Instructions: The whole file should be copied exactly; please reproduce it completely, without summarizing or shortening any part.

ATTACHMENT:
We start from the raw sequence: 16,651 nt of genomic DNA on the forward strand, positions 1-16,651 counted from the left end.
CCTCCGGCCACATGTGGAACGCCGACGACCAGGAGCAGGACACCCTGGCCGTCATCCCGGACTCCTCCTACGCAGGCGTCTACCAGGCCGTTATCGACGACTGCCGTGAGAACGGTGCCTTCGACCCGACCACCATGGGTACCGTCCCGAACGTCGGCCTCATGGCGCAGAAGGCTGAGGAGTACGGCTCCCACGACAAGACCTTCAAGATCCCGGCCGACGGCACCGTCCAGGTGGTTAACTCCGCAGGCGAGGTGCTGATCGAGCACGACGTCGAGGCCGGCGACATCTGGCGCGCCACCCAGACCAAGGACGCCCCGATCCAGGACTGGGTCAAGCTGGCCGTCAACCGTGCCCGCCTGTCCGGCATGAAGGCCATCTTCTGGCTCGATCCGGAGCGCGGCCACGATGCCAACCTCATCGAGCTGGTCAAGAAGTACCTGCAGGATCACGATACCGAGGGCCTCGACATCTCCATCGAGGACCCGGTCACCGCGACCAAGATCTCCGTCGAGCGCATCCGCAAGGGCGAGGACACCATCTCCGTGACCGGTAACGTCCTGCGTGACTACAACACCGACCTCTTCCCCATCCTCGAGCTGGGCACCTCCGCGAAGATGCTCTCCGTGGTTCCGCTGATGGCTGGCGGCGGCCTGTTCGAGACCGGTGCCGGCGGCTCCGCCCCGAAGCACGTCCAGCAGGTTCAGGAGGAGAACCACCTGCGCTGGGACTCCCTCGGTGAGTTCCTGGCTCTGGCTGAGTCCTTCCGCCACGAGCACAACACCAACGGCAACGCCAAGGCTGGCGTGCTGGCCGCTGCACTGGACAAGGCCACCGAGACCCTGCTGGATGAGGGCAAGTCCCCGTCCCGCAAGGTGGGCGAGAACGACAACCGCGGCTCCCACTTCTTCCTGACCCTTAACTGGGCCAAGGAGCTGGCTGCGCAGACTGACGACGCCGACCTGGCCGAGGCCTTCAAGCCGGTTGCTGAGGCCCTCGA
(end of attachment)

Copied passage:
We start from the raw sequence: 16,651 nt of genomic DNA on the forward strand, positions 1-16,651 counted from the left end.
CCTCCGGCCACATGTGGAACGCCGACGACCAGGAGCAGGACACCCTGGCCGTCATCCCGGACTCCTCCTACGCAGGCGTCTACCAGGCCGTTATCGACGACTGCCGTGAGAACGGTGCCTTCGACCCGACCACCATGGGTACCGTCCCGAACGTCGGCCTCATGGCGCAGAAGGCTGAGGAGTACGGCTCCCACGACAAGACCTTCAAGATCCCGGCCGACGGCACCGTCCAGGTGGTTAACTCCGCAGGCGAGGTGCTGATCGAGCACGACGTCGAGGCCGGCGACATCTGGCGCGCCACCCAGACCAAGGACGCCCCGATCCAGGACTGGGTCAAGCTGGCCGTCAACCGTGCCCGCCTGTCCGGCATGAAGGCCATCTTCTGGCTCGATCCGGAGCGCGGCCACGATGCCAACCTCATCGAGCTGGTCAAGAAGTACCTGCAGGATCACGATACCGAGGGCCTCGACATCTCCATCGAGGACCCGGTCACCGCGACCAAGATCTCCGTCGAGCGCATCCGCAAGGGCGAGGACACCATCTCCGTGACCGGTAACGTCCTGCGTGACTACAACACCGACCTCTTCCCCATCCTCGAGCTGGGCACCTCCGCGAAGATGCTCTCCGTGGTTCCGCTGATGGCTGGCGGCGGCCTGTTCGAGACCGGTGCCGGCGGCTCCGCCCCGAAGCACGTCCAGCAGGTTCAGGAGGAGAACCACCTGCGCTGGGACTCCCTCGGTGAGTTCCTGGCTCTGGCTGAGTCCTTCCGCCACGAGCACAACACCAACGGCAACGCCAAGGCTGGCGTGCTGGCCGCTGCACTGGACAAGGCCACCGAGACCCTGCTGGATGAGGGCAAGTCCCCGTCCCGCAAGGTGGGCGAGAACGACAACCGCGGCTCCCACTTCTTCCTGACCCTTAACTGGGCCAAGGAGCTGGCTGCGCAGACTGACGACGCCGACCTGGCCGAGGCCTTCAAGCCGGTTGCTGAGGCCCTCGA